Update on the green coffee trade and its impact on our consumption
As a consumer of specialty coffees, you’ve undoubtedly noticed a surge in the price of your coffee bag over the last two years. Covid, market mechanisms, war… Why and how are we affected, and what do we need to prepare for?
Specialty coffee, separate from but dependent on the commodity market
Although outside the stock market system, it would be wrong to think that specialty coffee does not follow market economy mechanisms. Intermediaries, supply and demand and speculation are all part and parcel of the exchange of any commodity. Although we are not solely governed by these practices, we sometimes suffer their indirect consequences.
Over the past 20 years, the coffee market has seen trade rates well below production costs, thanks in particular to supply outstripping demand. For over two years now, the ratio has been reversing, with short rates rising exponentially to finally reach exchange rates that are liveable for the players.
Reduced production and increased demand are also to blame for the rise in prices, with manufacturers falling back on certain batches of specialty coffees to cover their needs.
A complex market
Apart from pure market economy mechanisms, crises can have a major impact on trade, whether in the very short term (disease on trees, loss of production following a climatic disaster, lack of manpower to harvest cherries, migratory crises, health crises, etc.) or in the medium and long term.
It’s always a good idea to find out about local market conditions and harvests in each country, so as to be able to judge the validity of the prices we’re being offered. They dictate prices as much as market mechanisms and batch quality.
For the same quality, batches from different countries or even regions can have huge price differences… for reasons that are entirely understandable. Knowing this means being aware of what is at stake for each terroir, and therefore supporting each of them to preserve the great diversity that makes our product so rich.
Whether at source, in transport, in processing… costs are increasingly high. Oil, water, electricity, gas, rents, labor costs, packaging… You don’t just pay for grain, you pay for all these things.
The current instability and inflation cannot fail to affect our industry. You continue to support the agri-food industry by going to the supermarket, but you should know that specialty coffee, working on small volumes, can’t break down these surcharges as well as the big industrialists.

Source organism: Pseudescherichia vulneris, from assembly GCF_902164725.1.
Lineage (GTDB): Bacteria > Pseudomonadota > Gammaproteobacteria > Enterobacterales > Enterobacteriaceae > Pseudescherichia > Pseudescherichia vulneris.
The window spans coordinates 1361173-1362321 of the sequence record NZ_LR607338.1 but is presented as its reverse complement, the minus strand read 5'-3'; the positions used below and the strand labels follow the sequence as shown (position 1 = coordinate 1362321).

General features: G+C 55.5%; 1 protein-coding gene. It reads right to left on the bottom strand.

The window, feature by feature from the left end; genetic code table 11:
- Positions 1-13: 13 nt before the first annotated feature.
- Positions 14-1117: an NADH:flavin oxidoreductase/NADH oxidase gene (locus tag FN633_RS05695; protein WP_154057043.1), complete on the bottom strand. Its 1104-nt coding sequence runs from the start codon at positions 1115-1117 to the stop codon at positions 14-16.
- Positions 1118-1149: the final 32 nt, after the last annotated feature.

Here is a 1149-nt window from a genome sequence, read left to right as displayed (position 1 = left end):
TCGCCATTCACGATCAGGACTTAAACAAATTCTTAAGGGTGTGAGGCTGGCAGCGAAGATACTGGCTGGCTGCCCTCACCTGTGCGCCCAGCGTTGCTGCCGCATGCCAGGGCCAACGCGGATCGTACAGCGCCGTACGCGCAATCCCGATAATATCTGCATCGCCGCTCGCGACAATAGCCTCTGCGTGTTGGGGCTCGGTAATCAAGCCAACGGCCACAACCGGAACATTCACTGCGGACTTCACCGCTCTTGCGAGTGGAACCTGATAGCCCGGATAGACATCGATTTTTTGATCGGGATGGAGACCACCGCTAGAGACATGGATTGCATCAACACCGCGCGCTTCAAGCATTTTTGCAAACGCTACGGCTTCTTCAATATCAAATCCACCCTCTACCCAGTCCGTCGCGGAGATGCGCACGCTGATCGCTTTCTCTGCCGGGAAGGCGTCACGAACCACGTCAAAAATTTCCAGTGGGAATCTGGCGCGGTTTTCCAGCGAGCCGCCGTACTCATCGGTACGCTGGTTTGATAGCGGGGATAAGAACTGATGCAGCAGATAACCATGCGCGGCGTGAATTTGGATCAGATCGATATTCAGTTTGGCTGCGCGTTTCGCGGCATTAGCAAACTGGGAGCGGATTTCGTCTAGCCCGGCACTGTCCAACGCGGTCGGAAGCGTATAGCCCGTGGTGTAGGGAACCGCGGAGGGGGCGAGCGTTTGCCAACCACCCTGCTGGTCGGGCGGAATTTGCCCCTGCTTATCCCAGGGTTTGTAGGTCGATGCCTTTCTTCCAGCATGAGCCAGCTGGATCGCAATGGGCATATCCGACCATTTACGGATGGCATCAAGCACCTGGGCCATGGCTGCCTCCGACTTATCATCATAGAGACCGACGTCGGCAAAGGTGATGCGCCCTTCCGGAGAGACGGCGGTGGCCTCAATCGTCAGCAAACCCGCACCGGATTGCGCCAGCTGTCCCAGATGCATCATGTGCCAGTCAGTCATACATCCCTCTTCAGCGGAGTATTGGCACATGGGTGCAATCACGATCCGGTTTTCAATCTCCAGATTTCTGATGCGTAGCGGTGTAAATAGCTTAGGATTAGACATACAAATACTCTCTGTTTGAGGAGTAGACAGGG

What is “the right price”?
The right price is sustainability. The one that enables players to lead a life of descent and take action to perpetuate the business while taking action to protect the planet. I
There are far too few labels that guarantee these things (the big ones don’t), so it’s often wiser to ask about the traceability of the batch we’re buying to know the true impact of our choice.
Seasonality, quality, origin and additional costs (marketing being one of them, especially for the big chains or the kings of Google AdWords) all have an impact on the price of your coffee. Demand traceability for your batches and be curious consumers. In this way, the coffee industry can grow under the impetus of your virtuous demands.
For the year 2022, for example, a 250g bag of Brazilian Catuai nature with a cup score of around 83 costing over 10 euros could be considered expensive, but a Panamanian Geisha scoring over 89 at 35 euros for the same capacity would be considered a bargain. In coffee, as in wine, you have to go far beyond the price/content ratio.
What are the prospects?
Coffee professionals do not expect prices to fall over the next few years, and fear a reverse trend.
Personally, I’ve been predicting for years that consumers would have to face up to the reality of our product… a reality ignored by the majority of people for 80 years: coffee is not a commodity that can be consumed at will, it’s an exotic, tasty product.
Those who have made the switch to specialty coffee are already following this logic, and have seen prices rise, but less than industrial coffee, which is more subject to the storms of the mass market.
Today, we have achieved a decent level of remuneration for our players, and it is difficult to predict market fluctuations over the coming years. However, we can confirm that falling production, rising demand, inflation, global warming… are unlikely to push prices down.
The coffee business is no exception to the uncertainties, crises and challenges of the world around us. At a time when we’re experiencing a rarely seen increase in prices, it’s incumbent on us to ask ourselves the right questions today, in order to preserve this beverage that we love so much to enjoy and share.
The consumer’s responsibility is great, and often dictates the policies and actions of industry professionals. Now, more than ever, is the time to embrace this rise as something positive and an opportunity to consume coffee differently.
And since we don’t drink wine just to get drunk, we need to convey the idea that coffee is not a caffeine shot, but a product to be enjoyed, the result of the work of a large value chain that must be able to make a living from its work and have the necessary means to face the great challenges of our time and continue to delight us.